• RRM may not reduce the risk of all-cause mortality but can reduce the risk of breast cancer in BRCA carriers by 85 to 100%
  • NCCN and ACOG recommend that RRM be offered to women who are BRCA mutation carriers to reduce the risk of breast cancer
  • Shared decision making should include general health and life expectancy

Women at High Risk but Not BRCA Mutation Carriers

According to the National Cancer Institute, other women at high risk for breast cancer, aside from BRCA mutation carriers, who might consider risk reducing mastectomy include (see ‘Primary Sources – Learn More’ below)

Those with a strong family history of breast cancer (such as having a mother, sister, and/or daughter who was diagnosed with bilateral breast cancer or with breast cancer before age 50 years or having multiple family members with breast or ovarian cancer) 

Those with lobular carcinoma in situ (LCIS) plus a family history of breast cancer 

Those who have had radiation therapy to the chest (including the breasts) before the age of 30 years 

Learn More – Primary Sources:

ACOG Practice Bulletin 182: Hereditary Breast and Ovarian Cancer Syndrome

NCCN Guidelines For Detection, Prevention, & Risk Reduction: Breast Cancer Risk Reduction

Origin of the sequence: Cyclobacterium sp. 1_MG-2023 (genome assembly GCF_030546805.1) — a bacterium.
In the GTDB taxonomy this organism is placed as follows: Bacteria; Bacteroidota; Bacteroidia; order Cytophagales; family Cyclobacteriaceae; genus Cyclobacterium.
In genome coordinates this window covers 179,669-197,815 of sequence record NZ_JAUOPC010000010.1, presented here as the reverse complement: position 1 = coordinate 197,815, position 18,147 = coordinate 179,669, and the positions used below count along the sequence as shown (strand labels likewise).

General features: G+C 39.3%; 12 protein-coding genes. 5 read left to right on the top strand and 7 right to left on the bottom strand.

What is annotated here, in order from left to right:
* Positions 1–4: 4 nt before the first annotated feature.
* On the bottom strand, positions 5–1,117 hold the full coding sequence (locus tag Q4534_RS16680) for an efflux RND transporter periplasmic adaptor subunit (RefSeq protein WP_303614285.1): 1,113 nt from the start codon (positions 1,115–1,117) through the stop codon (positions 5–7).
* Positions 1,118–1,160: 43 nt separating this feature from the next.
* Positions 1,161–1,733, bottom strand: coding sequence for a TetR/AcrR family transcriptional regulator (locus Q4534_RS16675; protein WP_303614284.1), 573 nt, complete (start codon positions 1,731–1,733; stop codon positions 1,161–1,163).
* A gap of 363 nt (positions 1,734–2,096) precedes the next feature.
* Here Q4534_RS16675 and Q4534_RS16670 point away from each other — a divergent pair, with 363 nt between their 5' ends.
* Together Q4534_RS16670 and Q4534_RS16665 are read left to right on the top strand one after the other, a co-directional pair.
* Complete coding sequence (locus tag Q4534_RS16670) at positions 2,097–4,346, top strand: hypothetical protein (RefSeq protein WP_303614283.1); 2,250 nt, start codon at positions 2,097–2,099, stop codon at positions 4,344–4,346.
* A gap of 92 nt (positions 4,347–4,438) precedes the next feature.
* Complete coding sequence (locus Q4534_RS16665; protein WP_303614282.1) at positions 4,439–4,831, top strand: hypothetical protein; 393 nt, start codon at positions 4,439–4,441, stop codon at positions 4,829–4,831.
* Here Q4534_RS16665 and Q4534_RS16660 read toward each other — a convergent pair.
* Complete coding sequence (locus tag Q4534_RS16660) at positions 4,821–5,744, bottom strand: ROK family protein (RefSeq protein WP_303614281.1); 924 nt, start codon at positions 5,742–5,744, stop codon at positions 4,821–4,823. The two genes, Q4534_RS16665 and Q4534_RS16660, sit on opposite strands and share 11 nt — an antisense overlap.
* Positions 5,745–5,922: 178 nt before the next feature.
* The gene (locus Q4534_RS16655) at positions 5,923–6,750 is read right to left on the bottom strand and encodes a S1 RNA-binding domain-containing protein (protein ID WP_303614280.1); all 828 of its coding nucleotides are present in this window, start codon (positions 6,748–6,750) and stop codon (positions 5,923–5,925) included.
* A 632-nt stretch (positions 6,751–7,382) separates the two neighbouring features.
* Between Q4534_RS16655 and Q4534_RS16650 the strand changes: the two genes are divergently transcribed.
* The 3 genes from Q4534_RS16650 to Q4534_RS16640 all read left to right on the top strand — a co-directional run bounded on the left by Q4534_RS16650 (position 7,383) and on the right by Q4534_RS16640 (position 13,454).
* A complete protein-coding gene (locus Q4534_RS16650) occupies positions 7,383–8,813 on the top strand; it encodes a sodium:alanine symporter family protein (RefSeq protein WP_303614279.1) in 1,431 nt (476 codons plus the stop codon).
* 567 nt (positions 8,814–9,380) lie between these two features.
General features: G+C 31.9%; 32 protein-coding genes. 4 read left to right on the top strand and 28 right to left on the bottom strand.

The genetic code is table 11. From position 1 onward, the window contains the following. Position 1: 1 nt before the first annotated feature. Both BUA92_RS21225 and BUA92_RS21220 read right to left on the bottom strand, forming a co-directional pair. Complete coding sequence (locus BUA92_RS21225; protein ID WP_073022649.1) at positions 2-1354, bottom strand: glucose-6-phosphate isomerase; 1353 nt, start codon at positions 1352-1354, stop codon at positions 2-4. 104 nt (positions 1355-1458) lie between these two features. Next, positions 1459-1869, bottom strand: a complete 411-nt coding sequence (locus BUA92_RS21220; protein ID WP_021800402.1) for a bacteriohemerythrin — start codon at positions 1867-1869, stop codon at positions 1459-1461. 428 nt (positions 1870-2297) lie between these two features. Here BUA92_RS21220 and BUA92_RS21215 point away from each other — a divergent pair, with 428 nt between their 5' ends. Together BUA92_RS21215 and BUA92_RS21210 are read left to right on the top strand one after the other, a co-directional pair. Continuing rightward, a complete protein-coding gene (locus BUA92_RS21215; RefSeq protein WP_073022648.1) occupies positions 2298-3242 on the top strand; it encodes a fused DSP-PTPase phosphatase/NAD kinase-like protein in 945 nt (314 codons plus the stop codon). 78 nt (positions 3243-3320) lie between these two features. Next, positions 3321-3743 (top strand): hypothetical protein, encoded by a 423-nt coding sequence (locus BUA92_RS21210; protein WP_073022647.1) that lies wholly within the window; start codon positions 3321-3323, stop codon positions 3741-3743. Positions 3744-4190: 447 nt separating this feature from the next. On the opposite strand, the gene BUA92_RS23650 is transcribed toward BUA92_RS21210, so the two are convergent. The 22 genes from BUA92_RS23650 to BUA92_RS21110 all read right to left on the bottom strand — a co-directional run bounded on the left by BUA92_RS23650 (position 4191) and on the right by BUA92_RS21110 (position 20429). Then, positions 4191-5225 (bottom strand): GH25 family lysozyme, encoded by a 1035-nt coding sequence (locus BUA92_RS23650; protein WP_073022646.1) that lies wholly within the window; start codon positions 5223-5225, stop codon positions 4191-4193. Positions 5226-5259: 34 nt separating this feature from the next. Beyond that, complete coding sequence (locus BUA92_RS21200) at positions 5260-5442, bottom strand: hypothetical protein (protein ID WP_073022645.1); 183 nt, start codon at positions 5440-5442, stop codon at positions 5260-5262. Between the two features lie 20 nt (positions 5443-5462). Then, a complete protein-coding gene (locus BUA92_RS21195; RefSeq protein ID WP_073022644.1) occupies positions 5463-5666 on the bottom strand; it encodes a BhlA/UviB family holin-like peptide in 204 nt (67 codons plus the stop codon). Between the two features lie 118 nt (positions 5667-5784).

NCI: Surgery to Reduce the Risk of Breast Cancer

Mammography Guidelines for Average-Risk Women


Professional organizations continue to release evidence based guidance on mammography, with ACP the latest to provide updated recommendations. While required frequency and starting age may differ, they all emphasize shared decision making with patients, which entails counseling about uncertainty, risk/benefit and related patient values.


  • Appears to decrease breast cancer mortality by 15 to 20%
    • Studies demonstrate varying magnitude
    • ACS (RCT data): Relative risk 0.80-0.82
    • Recent data from the Canadian National Breast Screening Study did not show decrease when comparing mammography to controls, perhaps due to more recent improvements in treatments but does not take in to account advances in imaging
  • Reduces advanced cancer (although no evidence regarding advanced cancer treatment)
    • USPSTF evidence review in women > 50 years of age: Relative risk 0.62 (95% CI, 0.46 – 0.83)
  • May increase life expectancy (ACS systematic review) but could not quantitate


False Positives (additional images and benign biopsies)

  • USPSTF review 10 yr cumulative false positive rate
    • Annual: 61% false positive / 7% require biopsy
    • Every 2 years: 42% false positive / 5% require biopsy
  • ACS review of the same data
    • Increased risk of false positive with dense breasts among women 40-49
    • Callbacks minimized if prior films available

Anxiety and Distress

  • May persist even if follow-up is normal
  • Financial concerns as patient may be responsible for paying for additional tests


  • USPSTF review identified mammography as being a painful procedure
  • Follow-up procedures may also result in pain

Overdiagnosis and Overtreatment